Sunday, February 28, 2016

another antswarm!

After leaving the Antpitta we headed back to the bus, but not before a little burst of activity suddenly spilled onto the edge of the trail.  A Plain-brown Woodcreeper popped into view, a species not usually seen away from antswarms.  It was completely backlit by a random sunray and I didn't try to photograph it.  A Northern Barred Woodcreeper sidled up on the same tree though.

The books say Gray-headed Tanager is pretty dependent upon antswarms too, but I've seen this bird away from ants more than I've had them with them.

Spotted Antbirds dominated this little group.  They would perch low and then flash into the gloom before frequently returning flycatcher-style back to the same perch.  This is a male and a female.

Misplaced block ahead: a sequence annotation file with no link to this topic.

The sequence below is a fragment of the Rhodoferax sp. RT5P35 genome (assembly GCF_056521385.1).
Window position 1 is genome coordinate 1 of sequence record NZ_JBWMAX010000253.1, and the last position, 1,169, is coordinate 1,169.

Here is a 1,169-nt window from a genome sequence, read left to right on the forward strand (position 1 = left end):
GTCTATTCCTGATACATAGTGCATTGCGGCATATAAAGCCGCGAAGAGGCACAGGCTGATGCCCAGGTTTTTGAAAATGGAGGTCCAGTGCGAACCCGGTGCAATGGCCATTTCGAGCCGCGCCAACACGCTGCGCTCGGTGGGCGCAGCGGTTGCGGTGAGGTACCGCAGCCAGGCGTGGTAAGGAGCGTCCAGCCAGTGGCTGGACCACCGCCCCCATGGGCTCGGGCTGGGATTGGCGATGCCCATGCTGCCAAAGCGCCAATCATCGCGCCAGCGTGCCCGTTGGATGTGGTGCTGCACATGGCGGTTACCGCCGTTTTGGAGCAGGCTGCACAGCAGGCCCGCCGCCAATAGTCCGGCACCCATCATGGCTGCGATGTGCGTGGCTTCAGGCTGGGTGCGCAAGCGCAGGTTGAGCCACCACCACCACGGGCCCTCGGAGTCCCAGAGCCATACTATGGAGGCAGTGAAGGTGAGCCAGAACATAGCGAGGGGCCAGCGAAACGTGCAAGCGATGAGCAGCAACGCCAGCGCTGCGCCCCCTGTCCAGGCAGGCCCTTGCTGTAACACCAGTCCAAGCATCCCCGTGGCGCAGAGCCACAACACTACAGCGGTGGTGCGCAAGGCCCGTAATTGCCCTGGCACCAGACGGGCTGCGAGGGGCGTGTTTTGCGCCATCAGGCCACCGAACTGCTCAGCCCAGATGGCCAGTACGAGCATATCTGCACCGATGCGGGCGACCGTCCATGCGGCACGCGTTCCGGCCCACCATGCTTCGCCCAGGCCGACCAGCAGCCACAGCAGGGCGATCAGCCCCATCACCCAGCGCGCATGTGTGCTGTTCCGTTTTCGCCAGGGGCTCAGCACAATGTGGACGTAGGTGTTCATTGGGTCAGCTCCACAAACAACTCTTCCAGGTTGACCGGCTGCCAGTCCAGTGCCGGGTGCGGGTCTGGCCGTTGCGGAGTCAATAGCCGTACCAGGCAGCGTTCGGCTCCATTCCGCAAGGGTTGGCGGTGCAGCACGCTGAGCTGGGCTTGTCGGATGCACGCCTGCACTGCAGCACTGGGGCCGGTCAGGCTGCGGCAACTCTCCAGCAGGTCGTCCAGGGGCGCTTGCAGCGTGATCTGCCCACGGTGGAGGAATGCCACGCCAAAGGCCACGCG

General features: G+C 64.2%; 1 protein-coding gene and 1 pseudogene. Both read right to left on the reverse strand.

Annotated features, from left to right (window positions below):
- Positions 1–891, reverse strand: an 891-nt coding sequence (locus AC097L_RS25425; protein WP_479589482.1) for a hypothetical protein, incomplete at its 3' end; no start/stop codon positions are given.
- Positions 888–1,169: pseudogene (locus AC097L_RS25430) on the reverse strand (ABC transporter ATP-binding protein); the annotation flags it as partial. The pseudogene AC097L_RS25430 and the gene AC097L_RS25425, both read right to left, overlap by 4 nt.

The star of this little flock was a Black-faced Antthrush.  I saw my first one in Belize, walking across a fairly open forest floor.  I had no idea how uncommon that is, every one since was moving more rapidly in much denser thickets.  This one foraged like a sanderling, jogging about and abruptly changing direction when it spotted a prey time.

It moved quickly enough, favoring the darkest shadows, that it took some time for everyone to get on it, but eventually it made enough circuits that everyone was able to get a view.

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